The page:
Diana Bradley
Apr 26, 2020

Lysol and Clorox respond to Trump comment about injecting disinfectant

The companies are warning people against consuming their products.

Lysol and Clorox respond to Trump comment about injecting disinfectant

Clorox, Lysol and even Tide Pods were trending on social media after President Donald Trump suggested people could possibly protect themselves from coronavirus by injecting disinfectant.

The social media chatter led Lysol and Dettol parent RB to quickly release a statement before anyone takes what Trump says literally.

“Due to recent speculation and social media activity, RB (the makers of Lysol and Dettol) has been asked whether internal administration of disinfectants may be appropriate for investigation or use as a treatment for coronavirus,” the company said. “As a global leader in health and hygiene products, we must be clear that under no circumstance should our disinfectant products be administered into the human body (through injection, ingestion or any other route).”

RB added that its disinfectant and hygiene products should only be used as intended and in line with usage guidelines.

A Clorox spokesperson said in a statement, “Bleach and other disinfectants are not suitable for consumption or injection under any circumstances. People should always read the label for proper usage instructions.”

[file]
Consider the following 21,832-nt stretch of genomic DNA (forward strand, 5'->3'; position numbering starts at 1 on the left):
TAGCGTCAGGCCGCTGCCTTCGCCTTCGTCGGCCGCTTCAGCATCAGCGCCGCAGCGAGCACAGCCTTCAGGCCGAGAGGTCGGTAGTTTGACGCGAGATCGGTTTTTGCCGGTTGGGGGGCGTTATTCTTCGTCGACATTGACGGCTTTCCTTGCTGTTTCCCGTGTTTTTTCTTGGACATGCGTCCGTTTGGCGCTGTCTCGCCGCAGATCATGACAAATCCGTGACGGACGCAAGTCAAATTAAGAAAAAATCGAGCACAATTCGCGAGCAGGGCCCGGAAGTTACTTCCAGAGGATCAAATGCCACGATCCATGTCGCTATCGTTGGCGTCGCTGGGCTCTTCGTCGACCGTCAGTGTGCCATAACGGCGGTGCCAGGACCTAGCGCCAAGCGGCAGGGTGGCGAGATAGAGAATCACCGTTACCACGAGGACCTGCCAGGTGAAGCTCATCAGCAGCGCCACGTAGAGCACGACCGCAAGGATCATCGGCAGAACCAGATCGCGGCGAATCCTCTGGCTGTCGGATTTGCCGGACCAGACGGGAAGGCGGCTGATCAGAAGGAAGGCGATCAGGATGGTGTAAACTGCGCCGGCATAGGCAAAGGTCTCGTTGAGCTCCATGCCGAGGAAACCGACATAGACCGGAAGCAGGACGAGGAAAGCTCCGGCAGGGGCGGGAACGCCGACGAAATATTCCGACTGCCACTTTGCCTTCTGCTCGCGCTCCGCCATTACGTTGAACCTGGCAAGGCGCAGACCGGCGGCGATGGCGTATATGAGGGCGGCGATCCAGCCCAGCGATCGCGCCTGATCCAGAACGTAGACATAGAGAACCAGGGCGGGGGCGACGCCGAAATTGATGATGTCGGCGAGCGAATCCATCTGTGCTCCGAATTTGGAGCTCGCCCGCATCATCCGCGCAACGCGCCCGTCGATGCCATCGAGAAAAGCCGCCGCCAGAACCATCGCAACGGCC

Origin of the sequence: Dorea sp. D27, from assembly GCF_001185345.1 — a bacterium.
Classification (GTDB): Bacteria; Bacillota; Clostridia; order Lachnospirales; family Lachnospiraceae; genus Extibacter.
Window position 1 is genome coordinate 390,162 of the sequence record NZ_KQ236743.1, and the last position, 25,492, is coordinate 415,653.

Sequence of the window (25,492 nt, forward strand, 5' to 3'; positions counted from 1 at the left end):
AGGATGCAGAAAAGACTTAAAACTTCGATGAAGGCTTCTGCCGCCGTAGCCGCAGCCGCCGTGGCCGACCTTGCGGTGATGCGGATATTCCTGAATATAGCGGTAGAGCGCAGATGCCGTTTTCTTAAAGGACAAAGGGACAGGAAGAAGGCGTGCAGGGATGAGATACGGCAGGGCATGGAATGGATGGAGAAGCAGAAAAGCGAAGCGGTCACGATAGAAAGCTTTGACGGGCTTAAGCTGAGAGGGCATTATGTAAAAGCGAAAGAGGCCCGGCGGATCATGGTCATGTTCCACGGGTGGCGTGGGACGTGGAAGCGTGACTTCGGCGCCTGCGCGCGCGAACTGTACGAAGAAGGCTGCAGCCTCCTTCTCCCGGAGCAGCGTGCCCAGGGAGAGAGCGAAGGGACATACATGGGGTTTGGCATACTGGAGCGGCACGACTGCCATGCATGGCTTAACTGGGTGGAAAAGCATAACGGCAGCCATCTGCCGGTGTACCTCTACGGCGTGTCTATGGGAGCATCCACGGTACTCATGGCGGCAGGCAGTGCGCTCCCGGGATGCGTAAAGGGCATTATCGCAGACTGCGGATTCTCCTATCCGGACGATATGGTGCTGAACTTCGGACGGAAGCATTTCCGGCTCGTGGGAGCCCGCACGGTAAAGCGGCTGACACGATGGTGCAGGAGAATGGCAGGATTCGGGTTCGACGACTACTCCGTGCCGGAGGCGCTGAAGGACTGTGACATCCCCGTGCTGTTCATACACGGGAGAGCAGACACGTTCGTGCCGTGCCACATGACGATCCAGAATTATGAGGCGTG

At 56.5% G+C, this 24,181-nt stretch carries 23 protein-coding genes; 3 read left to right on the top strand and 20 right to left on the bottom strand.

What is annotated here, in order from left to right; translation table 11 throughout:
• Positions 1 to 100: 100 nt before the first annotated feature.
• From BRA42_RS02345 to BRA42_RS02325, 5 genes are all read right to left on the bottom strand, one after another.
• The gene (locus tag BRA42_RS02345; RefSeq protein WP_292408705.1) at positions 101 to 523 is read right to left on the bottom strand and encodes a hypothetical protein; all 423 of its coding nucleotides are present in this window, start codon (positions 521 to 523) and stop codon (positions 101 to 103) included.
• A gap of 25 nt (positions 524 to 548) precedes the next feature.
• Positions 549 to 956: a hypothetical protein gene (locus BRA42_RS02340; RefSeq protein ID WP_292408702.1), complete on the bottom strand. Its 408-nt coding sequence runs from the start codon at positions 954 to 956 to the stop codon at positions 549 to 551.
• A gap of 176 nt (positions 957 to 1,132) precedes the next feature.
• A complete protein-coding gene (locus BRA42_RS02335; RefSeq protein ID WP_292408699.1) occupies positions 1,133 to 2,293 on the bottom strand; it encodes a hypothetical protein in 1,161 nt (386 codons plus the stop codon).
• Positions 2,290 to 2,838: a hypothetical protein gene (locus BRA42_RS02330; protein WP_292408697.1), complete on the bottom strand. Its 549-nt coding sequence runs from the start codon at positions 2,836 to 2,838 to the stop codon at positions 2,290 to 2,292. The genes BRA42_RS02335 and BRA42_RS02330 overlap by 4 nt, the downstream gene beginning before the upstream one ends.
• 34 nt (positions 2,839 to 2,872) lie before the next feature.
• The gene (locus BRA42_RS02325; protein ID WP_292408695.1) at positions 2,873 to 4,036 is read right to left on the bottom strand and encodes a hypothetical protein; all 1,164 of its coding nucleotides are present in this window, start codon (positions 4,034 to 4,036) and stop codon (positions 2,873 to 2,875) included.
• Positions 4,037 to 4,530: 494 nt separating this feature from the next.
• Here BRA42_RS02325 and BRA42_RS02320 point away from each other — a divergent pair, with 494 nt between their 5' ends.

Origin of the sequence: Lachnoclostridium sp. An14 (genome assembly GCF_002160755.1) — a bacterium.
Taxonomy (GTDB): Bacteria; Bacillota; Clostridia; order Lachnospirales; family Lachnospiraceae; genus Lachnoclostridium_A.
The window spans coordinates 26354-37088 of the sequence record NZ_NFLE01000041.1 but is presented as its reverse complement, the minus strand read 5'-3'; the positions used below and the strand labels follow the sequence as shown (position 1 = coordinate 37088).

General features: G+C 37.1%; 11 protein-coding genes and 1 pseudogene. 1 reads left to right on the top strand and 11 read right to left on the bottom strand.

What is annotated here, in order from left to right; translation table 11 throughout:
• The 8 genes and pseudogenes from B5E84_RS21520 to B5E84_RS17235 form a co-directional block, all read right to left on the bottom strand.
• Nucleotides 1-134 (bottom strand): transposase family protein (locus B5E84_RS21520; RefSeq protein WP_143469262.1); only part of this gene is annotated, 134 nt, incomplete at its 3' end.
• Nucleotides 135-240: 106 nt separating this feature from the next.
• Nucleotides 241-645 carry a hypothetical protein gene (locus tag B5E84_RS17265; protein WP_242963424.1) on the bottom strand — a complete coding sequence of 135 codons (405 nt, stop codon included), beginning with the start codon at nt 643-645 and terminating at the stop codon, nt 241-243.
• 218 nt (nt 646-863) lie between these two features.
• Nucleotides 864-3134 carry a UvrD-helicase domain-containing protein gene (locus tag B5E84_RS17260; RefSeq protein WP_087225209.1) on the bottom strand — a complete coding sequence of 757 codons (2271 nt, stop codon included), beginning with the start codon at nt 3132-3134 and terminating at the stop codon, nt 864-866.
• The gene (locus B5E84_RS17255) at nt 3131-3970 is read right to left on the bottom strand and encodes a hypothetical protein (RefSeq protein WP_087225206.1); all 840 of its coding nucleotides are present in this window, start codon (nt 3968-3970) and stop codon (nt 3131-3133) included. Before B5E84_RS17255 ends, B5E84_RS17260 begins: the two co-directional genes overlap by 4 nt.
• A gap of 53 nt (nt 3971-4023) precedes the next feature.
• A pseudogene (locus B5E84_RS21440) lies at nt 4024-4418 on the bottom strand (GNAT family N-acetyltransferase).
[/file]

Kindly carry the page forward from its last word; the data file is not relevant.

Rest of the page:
The Clorox statement added that disinfecting surfaces with bleach and other disinfecting products is one of the ways to help stop the spread of COVID-19, according to the Centers for Disease Control.

Trump did not name any particular disinfectant brands, but this is what he said on Thursday night during the White House coronavirus press briefing: "I see the disinfectant that knocks [coronavirus] out in a minute, one minute. And is there a way we can do something like that by injection inside or almost a cleaning? As you see, it gets in the lungs, it does a tremendous number on the lungs, so it would be interesting to check that."

Food and Drug Administration chief Dr. Stephen Hahn is also getting word out to protect consumers.

He told CNN's Anderson Cooper, "I certainly wouldn't recommend the internal ingestion of a disinfectant."

The American Cleaning Institute also issued a statement on Friday morning concurring that “under no circumstances” should disinfectants ever be used on skin, ingested or injected internally.

“We remind everyone to please use all hygiene, cleaning and disinfecting products as directed in order to ensure safe, effective and intended use of those products,” the institute said.

The U.S. Consumer Product Safety Commission also joined the conversation.

Source:
PRWeek

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